First Douglass Lyon of Lyon Capital Management, then Edward Guay of Winterbury Risk Management. Both have recently had letters published in the Financial Times critical of the promotion of awareness and action on climate change. Jolly good that this movement is jolted with criticism from time to time, otherwise it would become flabby, introspective, and ineffective.
But is it just a coincidence or an aberration that both writers are Americans, expert in the management of assets and risks?
I guess it must be. After all, experts in the management of risks are experts in timely observation and identification of events or trends which might affect our well-being and that of the market or the economy. So the last thing they would do would be to criticise or muffle those voices which bring to their attention such observations. In fact, one would expect risk management experts to be the most open-minded of professionals, since risks take many and unpredictable guises.
Experts in the management of assets also have open and enquiring minds, welcoming debate on topics such as climate change. After all, if a hurricane blows away their house in Florida, then there’s one less asset to manage. Or when rising sea levels flood the Seychelles hideaway, then the real estate portfolio gets a nasty dent.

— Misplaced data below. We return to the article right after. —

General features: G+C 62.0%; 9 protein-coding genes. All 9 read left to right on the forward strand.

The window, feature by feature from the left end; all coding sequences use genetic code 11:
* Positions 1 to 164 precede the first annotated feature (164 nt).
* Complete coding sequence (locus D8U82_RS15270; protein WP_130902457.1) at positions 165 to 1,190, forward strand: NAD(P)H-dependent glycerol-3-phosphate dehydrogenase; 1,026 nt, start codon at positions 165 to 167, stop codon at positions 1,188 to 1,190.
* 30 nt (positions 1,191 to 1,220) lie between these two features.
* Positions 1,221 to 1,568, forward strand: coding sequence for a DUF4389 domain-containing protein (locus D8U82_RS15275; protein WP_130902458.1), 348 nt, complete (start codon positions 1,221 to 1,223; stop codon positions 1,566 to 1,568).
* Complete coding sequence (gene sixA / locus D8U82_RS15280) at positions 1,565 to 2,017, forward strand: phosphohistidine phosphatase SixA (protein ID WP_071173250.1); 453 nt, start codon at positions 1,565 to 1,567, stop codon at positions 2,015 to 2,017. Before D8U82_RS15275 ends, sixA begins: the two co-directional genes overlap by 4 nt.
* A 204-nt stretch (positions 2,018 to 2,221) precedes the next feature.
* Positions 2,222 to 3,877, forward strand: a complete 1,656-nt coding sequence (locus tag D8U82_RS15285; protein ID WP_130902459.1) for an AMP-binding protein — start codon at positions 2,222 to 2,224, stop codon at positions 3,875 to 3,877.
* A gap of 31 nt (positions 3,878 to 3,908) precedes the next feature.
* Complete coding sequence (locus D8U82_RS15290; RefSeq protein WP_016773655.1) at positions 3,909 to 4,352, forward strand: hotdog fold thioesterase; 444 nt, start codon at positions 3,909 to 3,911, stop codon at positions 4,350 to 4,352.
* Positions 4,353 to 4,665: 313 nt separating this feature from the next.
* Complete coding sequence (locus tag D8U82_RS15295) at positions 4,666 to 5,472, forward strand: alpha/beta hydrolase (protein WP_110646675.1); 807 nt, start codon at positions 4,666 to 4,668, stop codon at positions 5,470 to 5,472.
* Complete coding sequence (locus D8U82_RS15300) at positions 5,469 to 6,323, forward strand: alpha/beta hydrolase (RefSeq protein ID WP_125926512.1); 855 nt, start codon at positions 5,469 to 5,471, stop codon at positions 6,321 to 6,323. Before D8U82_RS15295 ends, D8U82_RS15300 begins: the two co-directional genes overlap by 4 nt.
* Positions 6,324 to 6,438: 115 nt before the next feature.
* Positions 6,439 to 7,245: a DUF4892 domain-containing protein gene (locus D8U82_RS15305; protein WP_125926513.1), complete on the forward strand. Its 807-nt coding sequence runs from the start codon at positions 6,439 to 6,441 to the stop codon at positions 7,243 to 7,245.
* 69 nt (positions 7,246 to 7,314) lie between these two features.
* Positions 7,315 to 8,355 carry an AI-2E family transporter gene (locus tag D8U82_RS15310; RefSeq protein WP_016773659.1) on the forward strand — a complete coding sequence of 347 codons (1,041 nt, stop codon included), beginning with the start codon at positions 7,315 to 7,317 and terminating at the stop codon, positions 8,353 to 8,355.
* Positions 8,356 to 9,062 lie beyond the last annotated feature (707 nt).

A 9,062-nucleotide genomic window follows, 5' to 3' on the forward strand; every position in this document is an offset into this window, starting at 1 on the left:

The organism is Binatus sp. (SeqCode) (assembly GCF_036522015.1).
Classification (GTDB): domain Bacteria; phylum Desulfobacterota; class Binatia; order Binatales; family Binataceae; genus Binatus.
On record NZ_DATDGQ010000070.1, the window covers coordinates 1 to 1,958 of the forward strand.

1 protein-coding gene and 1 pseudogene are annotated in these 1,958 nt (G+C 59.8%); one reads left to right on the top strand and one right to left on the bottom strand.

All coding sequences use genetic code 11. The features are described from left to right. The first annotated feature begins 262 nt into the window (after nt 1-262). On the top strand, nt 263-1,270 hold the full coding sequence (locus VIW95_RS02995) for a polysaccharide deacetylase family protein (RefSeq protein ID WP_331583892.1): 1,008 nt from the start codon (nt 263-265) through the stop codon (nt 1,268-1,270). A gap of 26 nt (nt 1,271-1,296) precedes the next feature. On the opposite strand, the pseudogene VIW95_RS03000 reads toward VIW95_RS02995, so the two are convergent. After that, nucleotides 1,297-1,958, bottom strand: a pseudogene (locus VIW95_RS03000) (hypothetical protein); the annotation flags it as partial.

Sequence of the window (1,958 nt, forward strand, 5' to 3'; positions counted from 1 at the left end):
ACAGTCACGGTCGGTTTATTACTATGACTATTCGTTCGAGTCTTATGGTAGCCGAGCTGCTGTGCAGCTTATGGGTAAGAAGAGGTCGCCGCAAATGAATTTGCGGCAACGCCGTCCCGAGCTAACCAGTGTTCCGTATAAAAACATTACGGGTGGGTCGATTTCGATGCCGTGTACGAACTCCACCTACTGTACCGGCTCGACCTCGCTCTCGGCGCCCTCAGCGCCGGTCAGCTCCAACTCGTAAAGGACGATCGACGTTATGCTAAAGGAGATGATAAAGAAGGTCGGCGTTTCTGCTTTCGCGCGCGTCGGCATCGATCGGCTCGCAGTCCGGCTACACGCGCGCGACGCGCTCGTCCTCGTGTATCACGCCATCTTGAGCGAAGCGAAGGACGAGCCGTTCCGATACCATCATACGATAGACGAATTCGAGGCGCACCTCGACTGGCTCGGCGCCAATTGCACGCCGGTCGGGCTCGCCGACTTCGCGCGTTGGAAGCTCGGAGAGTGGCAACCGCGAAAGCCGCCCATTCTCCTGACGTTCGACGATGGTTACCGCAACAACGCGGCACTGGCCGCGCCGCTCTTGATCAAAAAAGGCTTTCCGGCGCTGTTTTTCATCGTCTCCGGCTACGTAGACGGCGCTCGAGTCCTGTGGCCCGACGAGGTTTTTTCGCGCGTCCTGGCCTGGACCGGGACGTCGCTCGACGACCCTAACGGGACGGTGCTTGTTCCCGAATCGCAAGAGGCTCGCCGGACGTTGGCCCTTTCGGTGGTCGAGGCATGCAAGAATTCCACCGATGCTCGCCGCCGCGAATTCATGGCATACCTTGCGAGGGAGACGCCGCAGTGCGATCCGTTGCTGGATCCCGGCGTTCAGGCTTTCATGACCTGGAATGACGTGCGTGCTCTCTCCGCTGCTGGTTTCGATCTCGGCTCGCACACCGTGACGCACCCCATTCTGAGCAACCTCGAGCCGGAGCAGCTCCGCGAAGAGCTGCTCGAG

If two swallows don’t make a … well, I guess we won’t have seasons much longer. But, if it is not a coincidence, I sniff opportunity. Perhaps the gargantuan America risk and asset management industry is actually unable to recognise a risk when it comes walking down Bloomfield high street whistling Yankee Doodle. Its eyes are so tightly closed, its head so deeply and humbly bowed down at the gilded altar of GDP and quarter-on-quarter growth at all costs, concentrating intently on a heavenly vision of an SUV with a trunk stuffed full of stock options … that when something tiptoes up to it and whispers politely that God is actually not in that direction, they don’t notice and don’t want to notice.
For competitors in the asset and risk game, act now while the big boy isn’t looking.